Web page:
James Lee Connor

James  Lee Connor
World Trade Center

Golf Paved His Way

You always knew the precise moment when James L. Connor had decided that he liked you. He gave you a nickname. His wife, Jamie, was "Little." A brother-in- law was "Hitter." His youngest son, Jack, 4, rated two nicknames, "Mooshie" and "Buddha." His mother, Ruth Ann, was simply "R.A."

"If he had a nickname for you," his sister, Cathy Dodge, said, "he loved you and that was his way of expressing it."

Looking back, Mrs. Dodge said, it is now clear that golf, one of his great passions, was a "guiding force" in his life ‹ the providential ingredient that nudged him in the direction of both his future wife and a successful career in investment banking. By caddying at the North Hempstead Country Club he came to the attention of a Bear Stearns executive who gave him his start in the business. And by attending the College of William and Mary, where he played on the golf team, he met his wife.

Mr. Connor, 38, of Summit, N.J., was a partner at Sandler O'Neill & Partners on the 104th floor of 2 World Trade Center. But he loved to take his clients for a round of golf. Sometimes he even gave them nicknames.

Profile published in THE NEW YORK TIMES on October 23, 2001.

James Connor, golfer with gift of gab

A native Long Islander who grew up cheering for the New York Rangers, James Lee Connor was reluctant to switch to New Jersey Devils worship six years ago when he moved with his young family to Summit.

Eventually, his wife, Jamie Connor, a devoted Devils' fan, convinced him to purchase a pair of season tickets for her birthday -- just in time for the squad's championship run in 2000. Now a poster-sized photo of Mr. Connor's 7-year-old son Jimmy posing with the Stanley Cup hangs in their basement, cherished by the family as Mr. Connor's prized possession.

Mr. Connor, 38, a partner at the investment banking firm Sandler O'Neill, was working on the 104th floor of Two World Trade Center when catastrophe struck the financial center.

"He was a very loyal friend, fun-loving and outgoing," his wife said. "We were best friends. We laughed all the time."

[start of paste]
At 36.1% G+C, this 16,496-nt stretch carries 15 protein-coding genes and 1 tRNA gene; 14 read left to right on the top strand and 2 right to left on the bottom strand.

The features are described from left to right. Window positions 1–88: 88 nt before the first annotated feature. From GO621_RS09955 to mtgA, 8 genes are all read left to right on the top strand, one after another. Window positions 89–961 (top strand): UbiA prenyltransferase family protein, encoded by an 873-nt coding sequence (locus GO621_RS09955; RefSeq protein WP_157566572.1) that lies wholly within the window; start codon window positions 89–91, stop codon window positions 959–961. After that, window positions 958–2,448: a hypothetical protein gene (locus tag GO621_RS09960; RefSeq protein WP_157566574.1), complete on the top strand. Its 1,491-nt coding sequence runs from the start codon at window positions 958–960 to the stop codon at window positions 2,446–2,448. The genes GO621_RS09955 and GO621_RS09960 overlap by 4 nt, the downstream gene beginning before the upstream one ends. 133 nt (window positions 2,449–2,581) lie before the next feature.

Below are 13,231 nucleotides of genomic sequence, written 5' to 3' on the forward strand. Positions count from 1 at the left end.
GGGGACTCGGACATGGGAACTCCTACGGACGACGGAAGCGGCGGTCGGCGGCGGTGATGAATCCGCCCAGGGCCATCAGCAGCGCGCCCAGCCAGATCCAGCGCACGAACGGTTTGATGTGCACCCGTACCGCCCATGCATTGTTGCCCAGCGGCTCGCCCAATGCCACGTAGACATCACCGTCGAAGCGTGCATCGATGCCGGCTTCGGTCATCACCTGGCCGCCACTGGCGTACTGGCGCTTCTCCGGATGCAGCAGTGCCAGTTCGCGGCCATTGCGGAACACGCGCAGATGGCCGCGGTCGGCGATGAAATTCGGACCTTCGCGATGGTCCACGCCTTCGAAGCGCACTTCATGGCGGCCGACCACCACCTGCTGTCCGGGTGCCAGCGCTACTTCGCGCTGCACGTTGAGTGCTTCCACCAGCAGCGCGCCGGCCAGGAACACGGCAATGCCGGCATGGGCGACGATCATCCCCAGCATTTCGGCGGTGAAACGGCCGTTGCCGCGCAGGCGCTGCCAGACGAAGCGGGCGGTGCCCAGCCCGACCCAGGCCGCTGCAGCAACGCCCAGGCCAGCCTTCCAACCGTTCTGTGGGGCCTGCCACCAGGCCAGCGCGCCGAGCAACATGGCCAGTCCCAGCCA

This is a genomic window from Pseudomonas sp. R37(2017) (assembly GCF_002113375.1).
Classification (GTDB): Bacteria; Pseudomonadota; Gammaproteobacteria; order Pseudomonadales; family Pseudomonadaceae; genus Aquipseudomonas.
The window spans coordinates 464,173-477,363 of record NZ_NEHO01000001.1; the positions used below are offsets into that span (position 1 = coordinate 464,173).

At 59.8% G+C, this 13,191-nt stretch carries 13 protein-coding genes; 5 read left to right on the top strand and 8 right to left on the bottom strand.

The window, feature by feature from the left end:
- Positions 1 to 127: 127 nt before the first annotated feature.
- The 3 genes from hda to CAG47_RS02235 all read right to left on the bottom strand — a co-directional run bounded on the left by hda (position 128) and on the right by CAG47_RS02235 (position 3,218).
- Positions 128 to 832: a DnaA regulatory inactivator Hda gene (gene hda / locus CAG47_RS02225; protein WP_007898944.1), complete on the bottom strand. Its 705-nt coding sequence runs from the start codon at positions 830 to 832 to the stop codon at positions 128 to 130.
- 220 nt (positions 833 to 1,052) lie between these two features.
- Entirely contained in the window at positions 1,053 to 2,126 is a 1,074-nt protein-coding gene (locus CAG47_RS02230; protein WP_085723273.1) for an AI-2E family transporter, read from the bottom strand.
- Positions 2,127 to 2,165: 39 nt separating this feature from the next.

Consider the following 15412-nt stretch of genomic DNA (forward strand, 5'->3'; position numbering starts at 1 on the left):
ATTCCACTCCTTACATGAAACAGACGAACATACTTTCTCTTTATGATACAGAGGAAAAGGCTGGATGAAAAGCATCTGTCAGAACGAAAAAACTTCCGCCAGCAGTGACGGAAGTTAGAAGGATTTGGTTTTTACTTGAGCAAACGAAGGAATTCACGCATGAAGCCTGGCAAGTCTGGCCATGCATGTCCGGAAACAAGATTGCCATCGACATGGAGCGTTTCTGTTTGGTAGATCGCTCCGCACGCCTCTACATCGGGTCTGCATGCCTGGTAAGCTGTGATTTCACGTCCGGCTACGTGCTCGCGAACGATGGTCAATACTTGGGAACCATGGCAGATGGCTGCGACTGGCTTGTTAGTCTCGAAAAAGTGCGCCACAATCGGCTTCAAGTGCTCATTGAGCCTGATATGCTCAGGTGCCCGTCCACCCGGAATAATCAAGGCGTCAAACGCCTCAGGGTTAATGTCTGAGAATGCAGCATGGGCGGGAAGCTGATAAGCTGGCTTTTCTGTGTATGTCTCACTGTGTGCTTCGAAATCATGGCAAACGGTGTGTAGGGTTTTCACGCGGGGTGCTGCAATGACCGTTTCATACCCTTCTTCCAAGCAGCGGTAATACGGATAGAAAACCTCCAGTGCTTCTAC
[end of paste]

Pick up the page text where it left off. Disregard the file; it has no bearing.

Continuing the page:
Mr. Connor was known by friends and colleagues for his skill on the golf course, his sparkling wit and his devotion to his sons, Jimmy and Jack, 4.

"He was a true character with the gift of gab," said Brian Reilly of Manhasset, Long Island, Mr. Connor's best friend since their days at Chaminade High School in Mineola.

After graduating in 1985 from the College of William and Mary in Virginia, where he and his wife met, Mr. Connor went to work for Bear Stearns in New York. He left the company in 1989, to join Sandler O'Neill, a place where Mr. Connor built his reputation selling securities and showcasing his talents on the golf course.

Mr. Connor was a junior champion golfer on Long Island, and spent many Saturday mornings on the links at the Canoe Brook Country Club in Summit.

"Jimmy was an excellent golfer," said Fred Price, Sandler O'Neill's chief operating officer. "He used golf as a part of his business, and his clients really enjoyed watching him play."

In addition to his wife and sons, Mr. Connor is survived by his parents, Ruth Ann and Jim Connor of Cutchogue, N.Y.; his sister Cathy Dodge, nephews and nieces and other relatives.

Mr. Connor quietly supported numerous charities and educational foundations, and his family has established a golf scholarship in his name at the College of William and Mary. Details about the fund will be posted on Sandler O'Neill's Web site: www.sandleroneill.com .

A memorial service will be held at 12 p.m. on Oct. 13 at St. Teresa of Avila Roman Catholic Church in Summit.

Profile by Dore Carroll published in THE STAR-LEDGER.

View/Sign Guest Book  |   E-mail this Tribute

Search Site »
Home | Privacy Policy | Terms of Use | Contact Us
© Copyright 1999-2020 Legacy.com All Rights Reserved